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Chapter 44: Session 44

Many times I am surprised at how the body has grown old, but as far as I am concerned I don’t feel old age or the aging process. Not even for a single moment have I felt different. I am the same, and so many things have happened but they have happened only on the periphery. So I can tell you what happened, but remember always, nothing has happened to me. I am just as innocent and as ignorant as I was before my birth.

The Zen people say, “Unless you know how you were, what was your face before you were born, you cannot understand us.”

Naturally you will think, “These people are mad and they are trying to drive me mad too. Perhaps they are trying to convince me to look at my navel, or do something stupid like that.”

And there are people who are doing things like that, and with great success, and have thousands of followers. To be with me is not to be on any trodden path. It is, in a strange way, not to be on any path at all.and then suddenly, you are home.

This happened to me, but around it thousands of other things also happened. And who knows who will trigger what? Look at Devageet; now something is triggered in him. Nobody knows, anything can start a process that can lead you to yourself. It is not far away, nor close by; it is just where you are. That’s why sometimes the buddhas have laughed, seeing the utter stupidity of all effort; the stupidity of all that they have been doing. But to see it they had to pass through many things.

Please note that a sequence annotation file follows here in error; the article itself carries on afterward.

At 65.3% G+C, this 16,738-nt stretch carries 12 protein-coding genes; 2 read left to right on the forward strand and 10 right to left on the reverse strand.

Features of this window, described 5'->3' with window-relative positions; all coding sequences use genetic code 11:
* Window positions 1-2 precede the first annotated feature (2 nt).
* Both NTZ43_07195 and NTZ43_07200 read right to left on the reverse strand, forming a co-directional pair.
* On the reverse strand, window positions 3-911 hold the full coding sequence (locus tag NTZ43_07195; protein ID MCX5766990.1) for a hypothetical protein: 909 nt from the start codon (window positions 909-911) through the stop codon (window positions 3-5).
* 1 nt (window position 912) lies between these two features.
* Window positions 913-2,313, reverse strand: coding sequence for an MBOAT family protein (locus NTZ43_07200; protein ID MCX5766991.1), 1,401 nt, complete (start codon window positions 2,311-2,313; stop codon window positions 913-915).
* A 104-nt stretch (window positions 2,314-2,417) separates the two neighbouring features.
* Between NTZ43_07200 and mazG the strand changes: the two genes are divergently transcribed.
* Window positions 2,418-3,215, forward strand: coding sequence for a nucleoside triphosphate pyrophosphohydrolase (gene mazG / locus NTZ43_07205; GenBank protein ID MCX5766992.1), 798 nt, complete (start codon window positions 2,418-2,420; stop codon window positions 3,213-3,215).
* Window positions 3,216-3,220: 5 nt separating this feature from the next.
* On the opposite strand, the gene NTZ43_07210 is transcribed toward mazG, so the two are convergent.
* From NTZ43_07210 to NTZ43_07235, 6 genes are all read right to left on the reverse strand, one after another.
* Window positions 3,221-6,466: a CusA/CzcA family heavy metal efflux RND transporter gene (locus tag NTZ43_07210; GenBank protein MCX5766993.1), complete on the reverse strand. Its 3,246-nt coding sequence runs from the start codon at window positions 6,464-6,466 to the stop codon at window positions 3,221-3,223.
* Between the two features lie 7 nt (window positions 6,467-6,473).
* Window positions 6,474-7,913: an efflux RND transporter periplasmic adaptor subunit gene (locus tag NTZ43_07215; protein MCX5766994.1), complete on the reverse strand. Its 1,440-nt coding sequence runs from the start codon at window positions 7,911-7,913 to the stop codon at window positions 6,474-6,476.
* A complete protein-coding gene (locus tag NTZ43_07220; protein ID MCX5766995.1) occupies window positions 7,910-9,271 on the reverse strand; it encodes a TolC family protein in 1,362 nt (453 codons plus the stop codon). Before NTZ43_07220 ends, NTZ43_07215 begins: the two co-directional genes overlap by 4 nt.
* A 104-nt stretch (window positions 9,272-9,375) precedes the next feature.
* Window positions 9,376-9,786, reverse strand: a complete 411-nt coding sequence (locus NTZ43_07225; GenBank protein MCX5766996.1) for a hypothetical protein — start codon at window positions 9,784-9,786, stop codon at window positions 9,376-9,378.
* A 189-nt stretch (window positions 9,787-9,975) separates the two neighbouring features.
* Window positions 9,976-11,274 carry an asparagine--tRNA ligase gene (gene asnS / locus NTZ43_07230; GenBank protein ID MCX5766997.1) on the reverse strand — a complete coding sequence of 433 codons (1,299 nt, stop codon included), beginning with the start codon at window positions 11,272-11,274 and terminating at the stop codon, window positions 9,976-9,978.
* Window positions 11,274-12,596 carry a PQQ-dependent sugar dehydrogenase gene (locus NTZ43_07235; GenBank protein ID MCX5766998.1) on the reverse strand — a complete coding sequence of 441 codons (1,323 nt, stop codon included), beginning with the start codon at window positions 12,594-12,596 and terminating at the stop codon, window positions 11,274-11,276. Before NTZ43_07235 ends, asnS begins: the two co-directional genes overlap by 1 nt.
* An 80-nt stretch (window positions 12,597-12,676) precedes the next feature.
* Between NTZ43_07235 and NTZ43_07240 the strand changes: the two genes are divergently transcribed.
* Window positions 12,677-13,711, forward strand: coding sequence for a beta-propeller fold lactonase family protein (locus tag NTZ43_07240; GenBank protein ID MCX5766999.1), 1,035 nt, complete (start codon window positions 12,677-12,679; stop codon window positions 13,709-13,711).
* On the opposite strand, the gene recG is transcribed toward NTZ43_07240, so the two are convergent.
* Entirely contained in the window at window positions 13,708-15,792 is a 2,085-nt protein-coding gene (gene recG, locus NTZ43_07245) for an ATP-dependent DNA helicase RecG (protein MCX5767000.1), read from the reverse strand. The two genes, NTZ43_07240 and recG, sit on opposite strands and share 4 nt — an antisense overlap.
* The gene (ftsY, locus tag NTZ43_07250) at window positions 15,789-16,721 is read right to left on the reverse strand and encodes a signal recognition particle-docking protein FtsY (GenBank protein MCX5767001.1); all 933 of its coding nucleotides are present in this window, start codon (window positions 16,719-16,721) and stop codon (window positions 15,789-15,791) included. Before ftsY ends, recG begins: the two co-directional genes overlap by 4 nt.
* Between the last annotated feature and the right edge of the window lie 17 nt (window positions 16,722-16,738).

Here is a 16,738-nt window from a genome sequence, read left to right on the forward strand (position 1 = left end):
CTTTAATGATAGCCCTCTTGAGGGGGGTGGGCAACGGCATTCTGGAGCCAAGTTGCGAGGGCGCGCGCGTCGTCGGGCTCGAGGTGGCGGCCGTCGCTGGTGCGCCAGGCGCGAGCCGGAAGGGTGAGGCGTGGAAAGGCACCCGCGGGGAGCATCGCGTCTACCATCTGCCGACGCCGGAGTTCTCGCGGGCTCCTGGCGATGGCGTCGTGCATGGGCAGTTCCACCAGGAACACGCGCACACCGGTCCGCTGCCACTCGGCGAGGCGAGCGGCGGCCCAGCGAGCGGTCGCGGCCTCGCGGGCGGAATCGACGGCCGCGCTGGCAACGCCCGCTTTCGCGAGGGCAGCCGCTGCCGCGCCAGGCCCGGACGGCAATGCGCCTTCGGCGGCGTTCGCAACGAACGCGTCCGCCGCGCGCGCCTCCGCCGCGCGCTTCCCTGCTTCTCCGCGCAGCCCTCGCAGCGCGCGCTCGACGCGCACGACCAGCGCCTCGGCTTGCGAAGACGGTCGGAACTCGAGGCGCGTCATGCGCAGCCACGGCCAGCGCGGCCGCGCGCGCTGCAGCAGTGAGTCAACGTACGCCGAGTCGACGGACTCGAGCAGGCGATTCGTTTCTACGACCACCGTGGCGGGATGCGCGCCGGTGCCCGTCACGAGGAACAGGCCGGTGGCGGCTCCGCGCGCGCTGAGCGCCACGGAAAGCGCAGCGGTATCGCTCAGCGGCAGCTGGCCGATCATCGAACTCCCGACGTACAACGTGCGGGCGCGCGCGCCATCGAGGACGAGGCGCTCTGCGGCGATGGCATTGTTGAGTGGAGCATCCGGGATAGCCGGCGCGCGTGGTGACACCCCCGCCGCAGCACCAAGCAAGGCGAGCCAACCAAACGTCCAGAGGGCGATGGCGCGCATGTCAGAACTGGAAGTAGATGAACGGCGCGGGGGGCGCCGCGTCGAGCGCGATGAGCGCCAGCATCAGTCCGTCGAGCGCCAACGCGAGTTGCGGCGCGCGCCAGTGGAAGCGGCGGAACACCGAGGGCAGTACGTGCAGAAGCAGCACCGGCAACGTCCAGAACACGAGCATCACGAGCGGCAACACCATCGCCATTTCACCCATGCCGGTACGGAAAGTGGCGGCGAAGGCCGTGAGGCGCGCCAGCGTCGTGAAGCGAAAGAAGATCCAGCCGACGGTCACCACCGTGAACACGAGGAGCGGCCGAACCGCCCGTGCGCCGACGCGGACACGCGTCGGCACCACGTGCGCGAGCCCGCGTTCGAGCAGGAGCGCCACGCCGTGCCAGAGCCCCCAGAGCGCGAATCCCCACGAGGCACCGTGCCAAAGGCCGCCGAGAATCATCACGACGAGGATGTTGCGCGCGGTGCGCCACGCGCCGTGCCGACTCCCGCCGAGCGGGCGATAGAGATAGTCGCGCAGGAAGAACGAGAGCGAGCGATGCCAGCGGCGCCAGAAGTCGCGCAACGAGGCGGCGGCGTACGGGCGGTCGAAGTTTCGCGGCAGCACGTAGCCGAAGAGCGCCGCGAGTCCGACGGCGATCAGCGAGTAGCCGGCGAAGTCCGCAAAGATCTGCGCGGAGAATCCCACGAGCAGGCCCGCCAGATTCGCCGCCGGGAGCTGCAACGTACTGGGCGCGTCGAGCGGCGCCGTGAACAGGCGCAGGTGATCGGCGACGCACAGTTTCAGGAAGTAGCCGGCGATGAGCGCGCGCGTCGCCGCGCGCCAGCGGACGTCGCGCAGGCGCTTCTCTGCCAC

What is the time?

“Seven minutes past ten, Osho.”

Seven past ten?



Masto at our last meeting said many things; perhaps some of it may be helpful to somebody somewhere. He was about to leave, so he was saying everything that he wanted to say to me. Of course, he had to be very, very brief. He used maxims. That was strange, because the man was a prolific orator - and using maxims?

He said, “You don’t understand, I am in a hurry. Just listen, don’t argue, because if we start arguing I will not be able to fulfill my promise to Pagal Baba.”

Of course, when he said “Pagal Baba,” he knew that name meant so much for me that I never argued against him. Then he could say even two plus two is five, and I would listen, not only listen but believe, trust. “Two plus two is four” needs no trust; but “two plus two equals five” certainly needs a love that goes beyond arithmetic. If Baba had said it, then it must be so.

So I listened; these were his few words. They were not many, but very significant.

He said, “First, never enter into any organization.”

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